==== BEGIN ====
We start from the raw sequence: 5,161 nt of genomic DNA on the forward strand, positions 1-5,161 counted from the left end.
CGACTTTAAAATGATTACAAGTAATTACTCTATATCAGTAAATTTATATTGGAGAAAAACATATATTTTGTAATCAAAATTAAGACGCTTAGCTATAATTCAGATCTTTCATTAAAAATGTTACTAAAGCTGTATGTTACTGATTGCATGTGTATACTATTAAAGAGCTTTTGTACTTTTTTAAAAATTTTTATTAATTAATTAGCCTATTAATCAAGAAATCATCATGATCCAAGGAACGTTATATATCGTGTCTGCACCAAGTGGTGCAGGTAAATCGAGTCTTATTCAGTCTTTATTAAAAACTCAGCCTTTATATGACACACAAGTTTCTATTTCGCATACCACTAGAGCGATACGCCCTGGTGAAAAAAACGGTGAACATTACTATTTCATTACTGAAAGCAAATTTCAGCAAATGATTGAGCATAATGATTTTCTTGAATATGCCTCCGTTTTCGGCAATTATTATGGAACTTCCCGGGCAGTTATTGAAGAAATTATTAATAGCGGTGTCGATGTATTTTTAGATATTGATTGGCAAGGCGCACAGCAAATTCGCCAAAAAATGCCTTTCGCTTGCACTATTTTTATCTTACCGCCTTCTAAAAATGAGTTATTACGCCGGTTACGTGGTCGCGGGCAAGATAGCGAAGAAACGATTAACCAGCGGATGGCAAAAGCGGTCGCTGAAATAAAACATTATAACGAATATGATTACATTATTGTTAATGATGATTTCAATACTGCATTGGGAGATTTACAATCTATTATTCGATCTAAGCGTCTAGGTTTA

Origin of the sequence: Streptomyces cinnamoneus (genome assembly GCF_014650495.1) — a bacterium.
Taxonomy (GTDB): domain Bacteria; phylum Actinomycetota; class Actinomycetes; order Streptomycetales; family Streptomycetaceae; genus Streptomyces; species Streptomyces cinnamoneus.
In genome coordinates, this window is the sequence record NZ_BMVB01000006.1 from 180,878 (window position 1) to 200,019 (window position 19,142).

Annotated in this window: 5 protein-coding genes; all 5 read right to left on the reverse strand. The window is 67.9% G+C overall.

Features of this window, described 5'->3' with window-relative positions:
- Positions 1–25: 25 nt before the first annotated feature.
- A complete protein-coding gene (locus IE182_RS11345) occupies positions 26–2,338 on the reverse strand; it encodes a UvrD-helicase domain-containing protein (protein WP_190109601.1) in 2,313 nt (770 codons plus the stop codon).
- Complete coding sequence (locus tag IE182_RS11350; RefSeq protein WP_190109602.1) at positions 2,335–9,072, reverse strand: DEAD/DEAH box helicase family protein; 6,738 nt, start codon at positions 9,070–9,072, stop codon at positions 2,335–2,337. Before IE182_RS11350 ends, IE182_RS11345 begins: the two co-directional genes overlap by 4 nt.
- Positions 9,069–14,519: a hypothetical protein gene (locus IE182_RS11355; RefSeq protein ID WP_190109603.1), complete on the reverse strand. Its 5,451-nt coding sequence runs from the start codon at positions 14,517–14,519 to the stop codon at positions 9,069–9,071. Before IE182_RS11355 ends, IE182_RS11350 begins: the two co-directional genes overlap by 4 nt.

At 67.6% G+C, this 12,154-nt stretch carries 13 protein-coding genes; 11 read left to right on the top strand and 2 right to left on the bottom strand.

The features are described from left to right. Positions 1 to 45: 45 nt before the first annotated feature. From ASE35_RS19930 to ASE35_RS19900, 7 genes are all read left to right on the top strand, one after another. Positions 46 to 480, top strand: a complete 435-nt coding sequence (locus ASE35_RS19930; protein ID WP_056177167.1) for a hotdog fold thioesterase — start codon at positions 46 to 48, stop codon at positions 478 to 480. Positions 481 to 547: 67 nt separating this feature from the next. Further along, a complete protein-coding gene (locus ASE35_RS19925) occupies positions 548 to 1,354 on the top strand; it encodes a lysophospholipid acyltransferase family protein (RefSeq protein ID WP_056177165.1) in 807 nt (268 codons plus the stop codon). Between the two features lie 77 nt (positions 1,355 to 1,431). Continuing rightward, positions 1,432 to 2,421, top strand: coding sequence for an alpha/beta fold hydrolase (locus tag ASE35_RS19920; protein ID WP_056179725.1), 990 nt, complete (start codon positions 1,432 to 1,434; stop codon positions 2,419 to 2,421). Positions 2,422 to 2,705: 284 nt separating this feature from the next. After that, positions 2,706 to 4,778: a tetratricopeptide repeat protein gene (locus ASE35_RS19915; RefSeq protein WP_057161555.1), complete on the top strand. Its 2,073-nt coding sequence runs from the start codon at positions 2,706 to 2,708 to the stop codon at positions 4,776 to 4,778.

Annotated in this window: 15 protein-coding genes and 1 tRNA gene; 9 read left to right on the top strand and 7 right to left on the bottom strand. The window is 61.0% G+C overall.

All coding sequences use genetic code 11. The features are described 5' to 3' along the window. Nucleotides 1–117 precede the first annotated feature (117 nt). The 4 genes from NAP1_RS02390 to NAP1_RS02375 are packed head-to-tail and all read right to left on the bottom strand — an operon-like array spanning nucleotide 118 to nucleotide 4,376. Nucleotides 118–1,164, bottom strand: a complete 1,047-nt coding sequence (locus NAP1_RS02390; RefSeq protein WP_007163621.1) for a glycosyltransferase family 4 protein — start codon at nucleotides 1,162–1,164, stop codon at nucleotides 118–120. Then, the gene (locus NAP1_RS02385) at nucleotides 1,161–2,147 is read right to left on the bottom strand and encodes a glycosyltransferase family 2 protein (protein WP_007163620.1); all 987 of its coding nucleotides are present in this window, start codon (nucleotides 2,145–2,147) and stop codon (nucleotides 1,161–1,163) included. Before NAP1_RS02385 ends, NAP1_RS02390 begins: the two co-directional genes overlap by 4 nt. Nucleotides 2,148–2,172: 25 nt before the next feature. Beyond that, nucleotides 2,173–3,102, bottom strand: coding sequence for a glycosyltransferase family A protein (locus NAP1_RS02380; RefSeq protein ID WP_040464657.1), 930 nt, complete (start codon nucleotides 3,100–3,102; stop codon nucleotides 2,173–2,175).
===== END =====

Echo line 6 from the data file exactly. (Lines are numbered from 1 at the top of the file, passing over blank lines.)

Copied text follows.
Annotated in this window: 5 protein-coding genes; all 5 read right to left on the reverse strand. The window is 67.9% G+C overall.